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I have a circuit with a not-so-small capacitor on the supply and I need to reduce the inrush surge; as a matter of fact the power supply breaks after a while (these cinese supplies are not fun)

I followed ON Semi AND9093/D (which is in fact very well made) and come up with the following circuit:

Test circuit

From the left comes a 12V supply, on the bottom there is a BJT enabling the switch when the times come and on the right after the beefy capacitor there a mixed load; at the moment is still disabled but there's some leakage anyway on the right side, if only for the capacitor one.

The circuit actually works quite well and limits the current as designed (5A, by the way): Load switch transient

However there is still a surprise: when I initially apply the supply there is still a surge while the load switch itself stabilizes:

Supply on transient

I explain this as follow:

  • At start up everything is discharged, C12 and C13 included;

  • When I supply power Q1 is in conduction even if /HSGRAIL is not pulled down since the source is at supply level and the gate is still low since C12 is not charged yet (probably some leakage from somewere make it starting low, even the /HSGRAIL has some leakage of course)

  • The gate initial charge to the supply is slowed down since C12 needs to be charged initially, too.

However if I lower R2 to raise the charge current, R3 need to go down to maintain the FET below Vth and then C12 would need to be bigger in proportion (the sad rule about RC time constant)

What would be the best way to solve this?

  • Some magic topology trick?
  • A push-pull gate drive (i.e. R2 and R3 replaced by transistors) so that it actually starts charged quickly? probably would need to make it discrete since most of the integrated ones stay high impedance until supply is stable;
  • Switch to an N-channel switch and a charge pump driver? (a lot more expensive but if it's the only way)

EDIT: I forgot the oldest trick in the book:

  • No gate-source capacitor.
  • A 'suitably big' charge resistor (refined people would want to use a inrush control NTC)
  • After some time bypass the resistor/NTC with the MOSFET to reduce losses (even when the cap is charged it will be need to be recharged)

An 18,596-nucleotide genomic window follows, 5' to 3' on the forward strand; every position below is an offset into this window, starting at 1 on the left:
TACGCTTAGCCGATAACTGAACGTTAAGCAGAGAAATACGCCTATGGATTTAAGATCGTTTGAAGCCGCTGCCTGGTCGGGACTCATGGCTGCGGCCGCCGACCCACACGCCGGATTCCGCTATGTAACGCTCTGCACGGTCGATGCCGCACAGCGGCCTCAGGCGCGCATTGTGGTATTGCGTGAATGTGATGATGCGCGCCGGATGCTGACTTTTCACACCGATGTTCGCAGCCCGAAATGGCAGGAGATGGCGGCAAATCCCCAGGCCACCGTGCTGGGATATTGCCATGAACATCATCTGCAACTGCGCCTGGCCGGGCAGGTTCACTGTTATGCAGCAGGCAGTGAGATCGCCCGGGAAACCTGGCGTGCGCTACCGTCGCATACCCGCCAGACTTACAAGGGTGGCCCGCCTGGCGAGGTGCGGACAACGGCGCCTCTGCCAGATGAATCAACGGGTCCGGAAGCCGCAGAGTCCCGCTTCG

22 ohm about 1W seems to do the trick, I'm doing tests

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  • \$\begingroup\$ Yes, C12 is the culprit because when it is discharged and you connect 12V, it will immediately turn on the P-FET until it is C12 is charged. Why it is between drain and gate, and why it isn't between source and gate? \$\endgroup\$
    – Justme
    Jul 22 at 7:32
  • \$\begingroup\$ I'm wondering the same, but the application note says it's better (because the miller plateu is bigger) and in fact in similar designs I usually see in that position. Even putting it on gate-source however would need time to charge it (maybe it would be faster but bigger to have the same control effect) \$\endgroup\$ Jul 22 at 7:36
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I would recommend using a dedicated soft start load switch IC, for example an NCP45524. The advantages (to my mind):

  • Low \$R_{DS}\$ N-Channel MOSFET, with a built in charge pump.
  • Controlled soft start.
  • Controlled discharge of the load when switched off.
  • Thermal protection.
  • Power good indicator.
  • Reduced BOM complexity and space usage.

Disadvantages:

  • May be more expensive (offset somewhat by reduced BOM)
  • Less likely to be able to directly substitute if the IC becomes unavailable or EoL.
  • Less intellectually satisfying, which may be a consideration for a hobby project :)
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  • \$\begingroup\$ In fact that was one of the proposals:P I already use analog/linear virtual diodes controllers in other projects so I'm aware of these. A big problem these days is that many manufacturers simply don't deliver (TI has parts at 74 weeks of lead time) so we have to do with what find \$\endgroup\$ Jul 22 at 10:35
  • \$\begingroup\$ @LorenzoMarcantonio - yes noted it was a proposal, thought I'd agree and why :) The lead time for everything just now is interesting; I included availability in the disadvantages. \$\endgroup\$
    – awjlogan
    Jul 22 at 10:38
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enter image description here

With this modification, VGS will be reduced initially, and will not influence when Enable goes to low value. It will affect when Enable goes to high value, I cannot simulate now.

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  • \$\begingroup\$ interesting, it warrants at least a spice try! \$\endgroup\$ Jul 22 at 11:14
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You could place a resistor or a current sink across DS of Q1 .Now the cap charges naturally .Set this up below your 5 amp peak .Hold off Q1 while this charging happens ,Then turn on Q1 .I have used a basic Vbe threshold to determine if the rails are close enough to turn on the mosfet .This approach means that mosfet turn on speed is not so crucial .I have also taken V rail to your load from the source of the P channel .These days RDs on should be low enough to not degrade the cap esr .

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